SCOM 2012 Linux Monitoring (Lab) – Part 2 Configure SCOM 2012

In part 1 we installed LINUX and now it is time to get SCOM 2012 ready for LINUX monitoring.

There are several steps we need to do:

  1. Set up a Resource Pool
  2. Import the management packs
  3. Setup name resolution
  4. Configure the RunAs accounts
  5. Assign the RunAs accounts to profiles.

1. Create Resource Pool

This pool groups one or more SCOM management server together to achive high available monitoring for LINUX. For example if one management server fails another management server in the Resource Pool will take over.

In SCOM console go to Administration/Resource Pools right-click an choose “Create Resource Pools”

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Give it a meaningful name e.g. LINUX

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Add the management servers to the pool which are responsible for LINUX monitoring. I just have set up one management server.

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If you add more than one management server to the pool you need to take an additional step according to here. For each management server you need to export the root certificate and import each management server root certificate from every management server in the Resource Pool. Do this after the Resource Pool wizard is finished.

For example – Resource Pool “LINUX” contains management server (MS) MS1, MS2, MS3. MS1 must import the certificates from MS2 und MS3. MS2 must import the certificates form MS1 und MS3 and so on…

The commands are:

Export:

%ProgramFiles%\System Center Operations Manager 2012\Server\scxcertconfig.exe – export c:\Temp\<filename>

Import:

%ProgramFiles%\System Center Operations Manager 2012\Server\scxcertconfig.exe –import c:\Temp\<filename>

Note: If you deploy from MS1 an agent to a LINUX machine, the management server MS1 signs the certificates for the agents with its certificate. In case MS1 fails and the LINUX agent makes a failover to MS2 the LINUX agent would not trust to the new management server because MS2 has a different certificate – no communication would be possible. Because of that you need to exchange the certificates.

On the next screen hit “Save”

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And “Close”

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2. Import Management Pack

Start the management pack import wizard and choose to import MP from disk. Go to your SCOM 2012 source and navigate to the Management Packs folder. Now you need to select the following MP.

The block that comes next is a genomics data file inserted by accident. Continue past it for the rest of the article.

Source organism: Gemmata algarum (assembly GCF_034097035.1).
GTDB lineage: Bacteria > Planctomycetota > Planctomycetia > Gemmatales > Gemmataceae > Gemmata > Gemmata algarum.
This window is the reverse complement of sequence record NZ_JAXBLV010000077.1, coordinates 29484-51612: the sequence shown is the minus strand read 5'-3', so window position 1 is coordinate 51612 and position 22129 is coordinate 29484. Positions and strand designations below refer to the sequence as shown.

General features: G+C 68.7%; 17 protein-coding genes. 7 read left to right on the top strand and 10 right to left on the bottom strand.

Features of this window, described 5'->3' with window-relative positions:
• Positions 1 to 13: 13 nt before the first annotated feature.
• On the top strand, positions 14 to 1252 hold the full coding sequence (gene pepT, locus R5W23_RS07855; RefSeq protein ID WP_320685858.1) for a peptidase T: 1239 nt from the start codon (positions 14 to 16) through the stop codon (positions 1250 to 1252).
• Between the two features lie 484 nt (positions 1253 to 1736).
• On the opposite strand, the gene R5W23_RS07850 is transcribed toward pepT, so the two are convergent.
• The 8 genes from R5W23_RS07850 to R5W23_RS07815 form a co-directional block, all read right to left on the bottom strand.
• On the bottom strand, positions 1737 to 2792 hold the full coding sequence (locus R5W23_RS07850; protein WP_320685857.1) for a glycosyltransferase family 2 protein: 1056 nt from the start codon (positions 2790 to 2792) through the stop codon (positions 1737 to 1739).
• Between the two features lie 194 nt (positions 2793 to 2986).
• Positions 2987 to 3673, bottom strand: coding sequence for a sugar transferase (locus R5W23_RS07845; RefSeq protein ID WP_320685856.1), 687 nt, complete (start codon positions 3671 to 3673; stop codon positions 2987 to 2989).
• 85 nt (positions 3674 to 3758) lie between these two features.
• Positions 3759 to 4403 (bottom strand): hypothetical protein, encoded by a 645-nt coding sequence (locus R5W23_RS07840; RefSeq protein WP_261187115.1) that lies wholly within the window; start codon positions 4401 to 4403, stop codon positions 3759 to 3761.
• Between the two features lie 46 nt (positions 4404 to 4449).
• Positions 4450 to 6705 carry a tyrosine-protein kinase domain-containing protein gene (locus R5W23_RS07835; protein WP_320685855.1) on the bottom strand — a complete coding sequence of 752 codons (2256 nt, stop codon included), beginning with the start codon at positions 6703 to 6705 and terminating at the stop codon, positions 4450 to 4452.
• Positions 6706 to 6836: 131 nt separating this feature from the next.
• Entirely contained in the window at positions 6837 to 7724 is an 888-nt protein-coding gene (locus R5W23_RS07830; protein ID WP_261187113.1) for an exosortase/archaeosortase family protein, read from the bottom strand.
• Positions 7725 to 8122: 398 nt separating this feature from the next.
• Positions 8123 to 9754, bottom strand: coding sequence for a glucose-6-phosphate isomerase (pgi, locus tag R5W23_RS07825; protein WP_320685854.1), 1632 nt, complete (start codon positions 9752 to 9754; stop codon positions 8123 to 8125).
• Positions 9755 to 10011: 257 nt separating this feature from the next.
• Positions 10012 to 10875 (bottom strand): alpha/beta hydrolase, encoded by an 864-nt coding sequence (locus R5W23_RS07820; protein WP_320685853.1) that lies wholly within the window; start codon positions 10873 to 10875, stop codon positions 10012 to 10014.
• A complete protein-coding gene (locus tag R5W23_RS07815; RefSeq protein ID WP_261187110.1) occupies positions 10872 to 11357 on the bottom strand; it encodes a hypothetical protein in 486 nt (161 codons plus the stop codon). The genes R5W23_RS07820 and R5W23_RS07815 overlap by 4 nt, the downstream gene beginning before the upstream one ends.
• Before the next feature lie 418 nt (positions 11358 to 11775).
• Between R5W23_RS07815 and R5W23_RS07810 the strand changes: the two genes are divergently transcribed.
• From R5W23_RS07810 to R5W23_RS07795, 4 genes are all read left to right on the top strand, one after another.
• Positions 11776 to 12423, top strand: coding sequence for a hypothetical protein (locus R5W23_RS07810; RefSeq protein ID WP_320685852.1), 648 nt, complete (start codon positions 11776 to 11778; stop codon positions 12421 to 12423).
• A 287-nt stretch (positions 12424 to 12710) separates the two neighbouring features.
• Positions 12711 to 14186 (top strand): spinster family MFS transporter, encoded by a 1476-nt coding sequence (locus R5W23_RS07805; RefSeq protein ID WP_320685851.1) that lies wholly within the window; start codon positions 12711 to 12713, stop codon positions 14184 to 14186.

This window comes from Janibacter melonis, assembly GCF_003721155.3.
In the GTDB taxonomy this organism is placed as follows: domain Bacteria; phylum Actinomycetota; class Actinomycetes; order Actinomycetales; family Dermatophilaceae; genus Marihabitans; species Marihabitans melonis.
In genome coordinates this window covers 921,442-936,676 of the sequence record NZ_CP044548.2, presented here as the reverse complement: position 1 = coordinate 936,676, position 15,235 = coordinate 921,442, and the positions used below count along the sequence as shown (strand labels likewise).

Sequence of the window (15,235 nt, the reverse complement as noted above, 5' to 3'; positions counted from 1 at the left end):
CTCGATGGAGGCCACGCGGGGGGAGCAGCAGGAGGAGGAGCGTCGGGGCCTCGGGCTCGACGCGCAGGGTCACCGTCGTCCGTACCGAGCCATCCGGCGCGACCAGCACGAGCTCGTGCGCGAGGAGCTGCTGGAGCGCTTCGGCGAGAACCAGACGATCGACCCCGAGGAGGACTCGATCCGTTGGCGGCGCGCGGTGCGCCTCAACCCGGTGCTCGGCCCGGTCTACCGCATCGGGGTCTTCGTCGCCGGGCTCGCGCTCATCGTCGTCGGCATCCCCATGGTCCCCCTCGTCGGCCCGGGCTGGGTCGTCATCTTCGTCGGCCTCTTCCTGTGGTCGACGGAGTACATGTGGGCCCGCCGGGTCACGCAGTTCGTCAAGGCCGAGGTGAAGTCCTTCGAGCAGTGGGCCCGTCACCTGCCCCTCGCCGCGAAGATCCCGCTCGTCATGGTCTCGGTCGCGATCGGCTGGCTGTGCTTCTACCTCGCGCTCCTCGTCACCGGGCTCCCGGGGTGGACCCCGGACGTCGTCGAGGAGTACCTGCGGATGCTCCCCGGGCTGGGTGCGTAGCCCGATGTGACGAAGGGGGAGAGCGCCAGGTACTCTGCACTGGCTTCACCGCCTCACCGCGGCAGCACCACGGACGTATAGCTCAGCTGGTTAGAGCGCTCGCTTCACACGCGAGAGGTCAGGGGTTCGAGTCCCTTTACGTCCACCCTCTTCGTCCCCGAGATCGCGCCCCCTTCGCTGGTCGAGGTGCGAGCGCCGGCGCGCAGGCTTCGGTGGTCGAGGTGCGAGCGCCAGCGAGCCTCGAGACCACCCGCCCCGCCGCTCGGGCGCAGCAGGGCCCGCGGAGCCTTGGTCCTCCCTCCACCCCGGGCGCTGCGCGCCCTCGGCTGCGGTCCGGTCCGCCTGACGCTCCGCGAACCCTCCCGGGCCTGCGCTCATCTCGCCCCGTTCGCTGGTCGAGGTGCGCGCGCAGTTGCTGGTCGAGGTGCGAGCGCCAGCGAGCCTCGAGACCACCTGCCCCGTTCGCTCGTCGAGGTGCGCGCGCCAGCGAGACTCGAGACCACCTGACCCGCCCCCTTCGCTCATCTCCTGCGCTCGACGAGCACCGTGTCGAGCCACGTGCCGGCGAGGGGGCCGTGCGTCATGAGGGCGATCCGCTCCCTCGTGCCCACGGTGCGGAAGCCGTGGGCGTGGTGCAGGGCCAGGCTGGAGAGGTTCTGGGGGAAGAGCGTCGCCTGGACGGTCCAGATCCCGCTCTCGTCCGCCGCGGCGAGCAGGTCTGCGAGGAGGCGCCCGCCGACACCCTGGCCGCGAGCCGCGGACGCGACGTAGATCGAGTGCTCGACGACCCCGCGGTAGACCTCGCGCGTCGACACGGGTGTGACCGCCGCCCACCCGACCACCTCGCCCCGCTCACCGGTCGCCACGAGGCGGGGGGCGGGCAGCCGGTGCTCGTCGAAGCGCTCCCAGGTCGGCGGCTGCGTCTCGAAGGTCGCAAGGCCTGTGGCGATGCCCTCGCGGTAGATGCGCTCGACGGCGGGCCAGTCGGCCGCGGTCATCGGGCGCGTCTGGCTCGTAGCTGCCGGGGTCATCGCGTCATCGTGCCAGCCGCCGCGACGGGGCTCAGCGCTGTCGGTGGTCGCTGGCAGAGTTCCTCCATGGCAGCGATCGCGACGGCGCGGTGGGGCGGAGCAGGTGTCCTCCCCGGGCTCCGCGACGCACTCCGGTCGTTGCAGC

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Click “Install”

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After you imported these MPs RESTART the System Center Management and System Center Management Configuration Services or just reboot the management server. I had trouble installing the LINUX agent but after restart of the services/server everything went ok. Just in case…

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3. Setup Name Resolution

In order to get the name resolution working for the LINUX system from the management server I modified the hosts file in C:\Windows\System32\drivers\etc on my SCOM management server…

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After modification ping the the name of your LINUX system and make sure the name resolves to its IP address.

4. RunAs Accounts

There are three accounts we need to setup and map these to the appropriate profile.

I copied this a table out of a ppt slide from the CEP SCOM program. This shows you the accounts and what they are used for.

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In my example I used a user called “monuser” as used in this script which we will need in Part 3. Also in part 3 we will add this user to our SUSELinux computer. For now every time you need to enter the monuser credentials  choose the same password.

To create the accounts in the SCOM console go to Administration/UNIX/Linux Account/Create Run As Account…

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First we create a low privileged LINUX Action Account. Choose Monitoring Account…

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Give it a display name…

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Enter the monuser credentials. Remember this user will be created in part 3, at this time it doesn’t exist. You just choose some password, but be sure to set the same password later in part 3!

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Choose More secure an add the management server(s)…

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Finish/Close…

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LINUX Privileged Account